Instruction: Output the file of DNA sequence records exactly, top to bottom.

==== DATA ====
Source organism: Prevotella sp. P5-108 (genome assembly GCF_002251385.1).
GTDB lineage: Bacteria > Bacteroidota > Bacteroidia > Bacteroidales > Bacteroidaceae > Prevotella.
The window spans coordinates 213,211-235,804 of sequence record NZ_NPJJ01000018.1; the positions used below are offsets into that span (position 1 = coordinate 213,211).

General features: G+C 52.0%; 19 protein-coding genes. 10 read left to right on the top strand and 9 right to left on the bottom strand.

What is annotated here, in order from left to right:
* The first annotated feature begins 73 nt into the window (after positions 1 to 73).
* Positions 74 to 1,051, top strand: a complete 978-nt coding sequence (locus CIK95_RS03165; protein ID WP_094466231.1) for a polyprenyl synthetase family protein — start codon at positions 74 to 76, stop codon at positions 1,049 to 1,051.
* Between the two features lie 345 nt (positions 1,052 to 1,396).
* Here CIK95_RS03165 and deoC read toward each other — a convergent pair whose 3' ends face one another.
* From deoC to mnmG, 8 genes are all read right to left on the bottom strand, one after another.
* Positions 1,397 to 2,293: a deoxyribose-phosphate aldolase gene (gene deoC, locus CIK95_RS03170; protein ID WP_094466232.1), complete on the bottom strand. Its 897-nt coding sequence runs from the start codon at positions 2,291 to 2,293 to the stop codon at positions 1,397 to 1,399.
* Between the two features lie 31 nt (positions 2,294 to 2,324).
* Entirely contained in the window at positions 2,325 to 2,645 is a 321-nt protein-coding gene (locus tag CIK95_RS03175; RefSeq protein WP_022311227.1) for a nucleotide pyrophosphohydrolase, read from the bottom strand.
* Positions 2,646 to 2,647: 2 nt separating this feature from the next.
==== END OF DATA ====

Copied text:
Source organism: Prevotella sp. P5-108 (genome assembly GCF_002251385.1).
GTDB lineage: Bacteria > Bacteroidota > Bacteroidia > Bacteroidales > Bacteroidaceae > Prevotella.
The window spans coordinates 213,211-235,804 of sequence record NZ_NPJJ01000018.1; the positions used below are offsets into that span (position 1 = coordinate 213,211).

General features: G+C 52.0%; 19 protein-coding genes. 10 read left to right on the top strand and 9 right to left on the bottom strand.

What is annotated here, in order from left to right:
* The first annotated feature begins 73 nt into the window (after positions 1 to 73).
* Positions 74 to 1,051, top strand: a complete 978-nt coding sequence (locus CIK95_RS03165; protein ID WP_094466231.1) for a polyprenyl synthetase family protein — start codon at positions 74 to 76, stop codon at positions 1,049 to 1,051.
* Between the two features lie 345 nt (positions 1,052 to 1,396).
* Here CIK95_RS03165 and deoC read toward each other — a convergent pair whose 3' ends face one another.
* From deoC to mnmG, 8 genes are all read right to left on the bottom strand, one after another.
* Positions 1,397 to 2,293: a deoxyribose-phosphate aldolase gene (gene deoC, locus CIK95_RS03170; protein ID WP_094466232.1), complete on the bottom strand. Its 897-nt coding sequence runs from the start codon at positions 2,291 to 2,293 to the stop codon at positions 1,397 to 1,399.
* Between the two features lie 31 nt (positions 2,294 to 2,324).
* Entirely contained in the window at positions 2,325 to 2,645 is a 321-nt protein-coding gene (locus tag CIK95_RS03175; RefSeq protein WP_022311227.1) for a nucleotide pyrophosphohydrolase, read from the bottom strand.
* Positions 2,646 to 2,647: 2 nt separating this feature from the next.